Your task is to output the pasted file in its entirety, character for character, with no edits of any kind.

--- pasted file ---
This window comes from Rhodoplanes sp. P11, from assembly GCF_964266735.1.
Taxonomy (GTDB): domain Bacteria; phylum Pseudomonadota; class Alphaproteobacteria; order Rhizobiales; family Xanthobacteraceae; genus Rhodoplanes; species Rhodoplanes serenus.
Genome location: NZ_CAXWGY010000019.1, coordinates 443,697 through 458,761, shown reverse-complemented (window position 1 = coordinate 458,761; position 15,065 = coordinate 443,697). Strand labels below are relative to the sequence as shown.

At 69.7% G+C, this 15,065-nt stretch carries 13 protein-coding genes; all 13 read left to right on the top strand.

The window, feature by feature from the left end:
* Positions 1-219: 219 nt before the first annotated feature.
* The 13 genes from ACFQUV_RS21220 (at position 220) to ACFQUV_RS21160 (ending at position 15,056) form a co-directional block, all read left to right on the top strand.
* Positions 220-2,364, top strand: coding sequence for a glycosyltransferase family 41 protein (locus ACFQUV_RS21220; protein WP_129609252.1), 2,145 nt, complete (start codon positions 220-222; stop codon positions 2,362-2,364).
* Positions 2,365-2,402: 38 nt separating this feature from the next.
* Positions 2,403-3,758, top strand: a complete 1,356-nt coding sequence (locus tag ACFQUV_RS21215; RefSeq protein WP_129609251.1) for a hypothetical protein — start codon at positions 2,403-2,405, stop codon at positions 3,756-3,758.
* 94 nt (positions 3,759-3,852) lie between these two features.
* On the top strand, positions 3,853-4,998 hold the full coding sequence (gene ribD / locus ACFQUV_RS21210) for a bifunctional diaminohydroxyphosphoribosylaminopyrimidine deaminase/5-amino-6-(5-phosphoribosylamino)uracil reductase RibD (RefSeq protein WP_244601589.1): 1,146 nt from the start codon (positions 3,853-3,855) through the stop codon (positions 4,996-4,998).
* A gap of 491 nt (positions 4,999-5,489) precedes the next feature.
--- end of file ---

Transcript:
This window comes from Rhodoplanes sp. P11, from assembly GCF_964266735.1.
Taxonomy (GTDB): domain Bacteria; phylum Pseudomonadota; class Alphaproteobacteria; order Rhizobiales; family Xanthobacteraceae; genus Rhodoplanes; species Rhodoplanes serenus.
Genome location: NZ_CAXWGY010000019.1, coordinates 443,697 through 458,761, shown reverse-complemented (window position 1 = coordinate 458,761; position 15,065 = coordinate 443,697). Strand labels below are relative to the sequence as shown.

At 69.7% G+C, this 15,065-nt stretch carries 13 protein-coding genes; all 13 read left to right on the top strand.

The window, feature by feature from the left end:
* Positions 1-219: 219 nt before the first annotated feature.
* The 13 genes from ACFQUV_RS21220 (at position 220) to ACFQUV_RS21160 (ending at position 15,056) form a co-directional block, all read left to right on the top strand.
* Positions 220-2,364, top strand: coding sequence for a glycosyltransferase family 41 protein (locus ACFQUV_RS21220; protein WP_129609252.1), 2,145 nt, complete (start codon positions 220-222; stop codon positions 2,362-2,364).
* Positions 2,365-2,402: 38 nt separating this feature from the next.
* Positions 2,403-3,758, top strand: a complete 1,356-nt coding sequence (locus tag ACFQUV_RS21215; RefSeq protein WP_129609251.1) for a hypothetical protein — start codon at positions 2,403-2,405, stop codon at positions 3,756-3,758.
* 94 nt (positions 3,759-3,852) lie between these two features.
* On the top strand, positions 3,853-4,998 hold the full coding sequence (gene ribD / locus ACFQUV_RS21210) for a bifunctional diaminohydroxyphosphoribosylaminopyrimidine deaminase/5-amino-6-(5-phosphoribosylamino)uracil reductase RibD (RefSeq protein WP_244601589.1): 1,146 nt from the start codon (positions 3,853-3,855) through the stop codon (positions 4,996-4,998).
* A gap of 491 nt (positions 4,999-5,489) precedes the next feature.